Please note! This essay has been submitted by a student.
When we seek to analyse President Macron’s policy agenda, and its implications for France’s investment environment, the way in which we define “success” is pivotal and dependent not only on financial considerations, but political and temporal ones as well. In answering this question we will first revisit Macron’s policy priorities, before discussing the alternatives perceptions of “success”.
Following the rise of La Republique En Marche and their growing legislative weight, key pieces of President Macron’s policy have been enacted challenging France’s trade union establishment and labour laws, with the ultimate objectives of reducing the cost of labour, and in so doing, raising France’s employment rate. Whilst the fundamental indicators of these outcomes have been moving only gradually, the implications for investors is clear. Efforts to reduce minimum wages would entice investors because the profit margins of taking on risk in France’s industries would be offset by the reduction in the costs of labour.
This is the financial case for defining success; where the data indicates growing foreign investment in France, asides from whether or not this is linked to President Macron’s agenda, this would be considered a successful outcome as indicated by fundamental measures of the French economy over the fiscal time frame corresponding with Macron’s first year in office. This measure would, however be short sighted, and our understanding can be supplemented by the political opportunity cost, as well as temporal considerations.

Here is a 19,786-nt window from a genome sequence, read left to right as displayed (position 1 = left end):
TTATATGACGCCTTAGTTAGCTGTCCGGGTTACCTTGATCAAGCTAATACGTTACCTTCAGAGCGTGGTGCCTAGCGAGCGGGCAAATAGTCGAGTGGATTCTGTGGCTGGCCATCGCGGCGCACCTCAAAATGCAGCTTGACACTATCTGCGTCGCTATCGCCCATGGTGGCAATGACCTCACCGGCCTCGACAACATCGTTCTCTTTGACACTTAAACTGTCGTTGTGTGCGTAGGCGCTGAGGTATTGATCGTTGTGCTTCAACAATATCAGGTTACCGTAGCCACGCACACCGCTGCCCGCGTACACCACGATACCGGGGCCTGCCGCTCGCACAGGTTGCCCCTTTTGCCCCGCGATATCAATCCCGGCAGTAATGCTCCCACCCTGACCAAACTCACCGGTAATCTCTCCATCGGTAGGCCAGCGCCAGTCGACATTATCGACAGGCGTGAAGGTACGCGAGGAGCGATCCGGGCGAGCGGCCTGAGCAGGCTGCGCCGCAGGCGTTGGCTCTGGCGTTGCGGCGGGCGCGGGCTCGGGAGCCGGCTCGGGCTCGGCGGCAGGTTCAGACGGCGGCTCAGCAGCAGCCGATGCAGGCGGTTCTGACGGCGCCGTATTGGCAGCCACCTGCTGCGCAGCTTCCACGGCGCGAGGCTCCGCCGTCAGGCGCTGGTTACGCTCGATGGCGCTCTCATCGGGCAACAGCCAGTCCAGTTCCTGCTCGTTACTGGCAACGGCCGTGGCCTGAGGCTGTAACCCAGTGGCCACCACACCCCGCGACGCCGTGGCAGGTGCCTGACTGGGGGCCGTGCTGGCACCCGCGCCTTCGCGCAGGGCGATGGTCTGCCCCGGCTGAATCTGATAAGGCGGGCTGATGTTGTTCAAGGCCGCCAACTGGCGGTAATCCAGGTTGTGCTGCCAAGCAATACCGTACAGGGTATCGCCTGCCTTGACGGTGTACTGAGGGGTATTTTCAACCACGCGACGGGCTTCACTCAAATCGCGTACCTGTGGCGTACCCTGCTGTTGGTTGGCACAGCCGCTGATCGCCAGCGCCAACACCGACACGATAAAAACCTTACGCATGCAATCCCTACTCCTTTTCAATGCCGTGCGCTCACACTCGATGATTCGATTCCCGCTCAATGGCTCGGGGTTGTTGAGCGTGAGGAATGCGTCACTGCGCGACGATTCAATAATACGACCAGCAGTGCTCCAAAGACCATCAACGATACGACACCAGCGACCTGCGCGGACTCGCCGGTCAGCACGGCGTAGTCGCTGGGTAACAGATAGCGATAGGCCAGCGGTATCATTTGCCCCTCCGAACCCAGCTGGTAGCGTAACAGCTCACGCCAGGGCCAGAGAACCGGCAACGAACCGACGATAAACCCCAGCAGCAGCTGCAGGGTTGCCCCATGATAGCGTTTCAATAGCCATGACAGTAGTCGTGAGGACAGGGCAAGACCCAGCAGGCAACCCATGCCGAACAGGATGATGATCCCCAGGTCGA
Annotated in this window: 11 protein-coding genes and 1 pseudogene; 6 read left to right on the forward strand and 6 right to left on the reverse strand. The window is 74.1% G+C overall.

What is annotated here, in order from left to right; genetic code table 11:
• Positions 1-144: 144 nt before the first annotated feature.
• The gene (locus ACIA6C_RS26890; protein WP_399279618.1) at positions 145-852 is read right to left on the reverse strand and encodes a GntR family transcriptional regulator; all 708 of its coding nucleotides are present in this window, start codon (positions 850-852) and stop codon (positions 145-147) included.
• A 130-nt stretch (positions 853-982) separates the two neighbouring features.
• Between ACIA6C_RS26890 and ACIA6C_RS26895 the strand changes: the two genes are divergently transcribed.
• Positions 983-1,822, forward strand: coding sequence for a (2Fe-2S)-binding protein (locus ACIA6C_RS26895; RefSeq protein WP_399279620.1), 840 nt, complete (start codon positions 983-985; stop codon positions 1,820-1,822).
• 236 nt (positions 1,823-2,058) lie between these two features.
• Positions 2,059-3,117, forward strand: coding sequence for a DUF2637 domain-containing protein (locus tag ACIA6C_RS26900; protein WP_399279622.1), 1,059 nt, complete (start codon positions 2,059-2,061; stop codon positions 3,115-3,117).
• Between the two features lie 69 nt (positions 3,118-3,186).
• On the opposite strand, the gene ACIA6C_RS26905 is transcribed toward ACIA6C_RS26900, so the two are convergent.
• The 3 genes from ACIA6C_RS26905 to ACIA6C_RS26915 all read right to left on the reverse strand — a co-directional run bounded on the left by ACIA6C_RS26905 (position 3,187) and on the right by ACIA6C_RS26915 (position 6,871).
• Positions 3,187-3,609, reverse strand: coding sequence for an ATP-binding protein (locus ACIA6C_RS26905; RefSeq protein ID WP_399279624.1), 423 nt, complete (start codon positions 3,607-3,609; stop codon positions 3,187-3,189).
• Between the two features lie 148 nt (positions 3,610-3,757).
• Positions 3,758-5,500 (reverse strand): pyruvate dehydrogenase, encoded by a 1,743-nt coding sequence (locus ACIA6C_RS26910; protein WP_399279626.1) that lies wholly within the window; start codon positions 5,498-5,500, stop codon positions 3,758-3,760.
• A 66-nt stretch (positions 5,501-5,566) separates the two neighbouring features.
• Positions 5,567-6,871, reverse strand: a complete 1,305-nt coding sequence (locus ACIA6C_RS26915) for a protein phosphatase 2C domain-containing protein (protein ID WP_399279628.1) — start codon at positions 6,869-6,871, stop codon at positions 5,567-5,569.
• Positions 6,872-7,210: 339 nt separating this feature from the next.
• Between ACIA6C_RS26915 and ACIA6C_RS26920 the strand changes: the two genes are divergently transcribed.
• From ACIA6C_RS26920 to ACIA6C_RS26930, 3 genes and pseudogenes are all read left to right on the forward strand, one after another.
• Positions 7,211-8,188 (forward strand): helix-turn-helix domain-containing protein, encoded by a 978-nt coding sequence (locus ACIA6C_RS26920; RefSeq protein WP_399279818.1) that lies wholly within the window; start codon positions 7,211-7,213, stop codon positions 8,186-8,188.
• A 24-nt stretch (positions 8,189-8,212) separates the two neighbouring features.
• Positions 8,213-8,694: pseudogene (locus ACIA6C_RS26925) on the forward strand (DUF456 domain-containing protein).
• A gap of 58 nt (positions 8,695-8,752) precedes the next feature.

With regards to political costs, taking on France’s trade union establishment puts Macron’s movement in risky territory politically, since the progressive cleavage which La Republique En Marche occupies could conceivably be swept away by an upswell in support for the Socialists which might come about if Macron’s party sheds left-wing support. In this case, the fragile legislative position which the young party holds could be irreversibly damaged, and Macron’s presidency would be muzzled by the consignment of his signature party to the dustbin of history. In this case, any tentative improvement in economic fundamentals would, from Macron’s perspective, matter less if it came at the cost of political salience.
In conclusion, we must also exercise caution in the timeframe over which we form our judgement. The temporal measure of success matters, since any reduction in the cost of labour, subsequent rise in direct foreign investment, and hence employment, could feasibly be offset by a long term reduction in productivity, as elsewhere in Europe (particularly the UK). In this sense, although low labour costs would be financially advantageous for investors, and politically advantageous for President Macron, any reduction in productivity as a result of an oversupply of cheap labour and low paying jobs would necessitate tax rate rises within a period of around a decade. This suggests that even financially and politically expedient actions would turn out to be less advantageous when viewed from a long term perspective. This suggests sustainability in long term fiscal policy is necessary and more advantageous than short term expediency, and is (normatively speaking), a better- albeit less salient- measure of success in this field.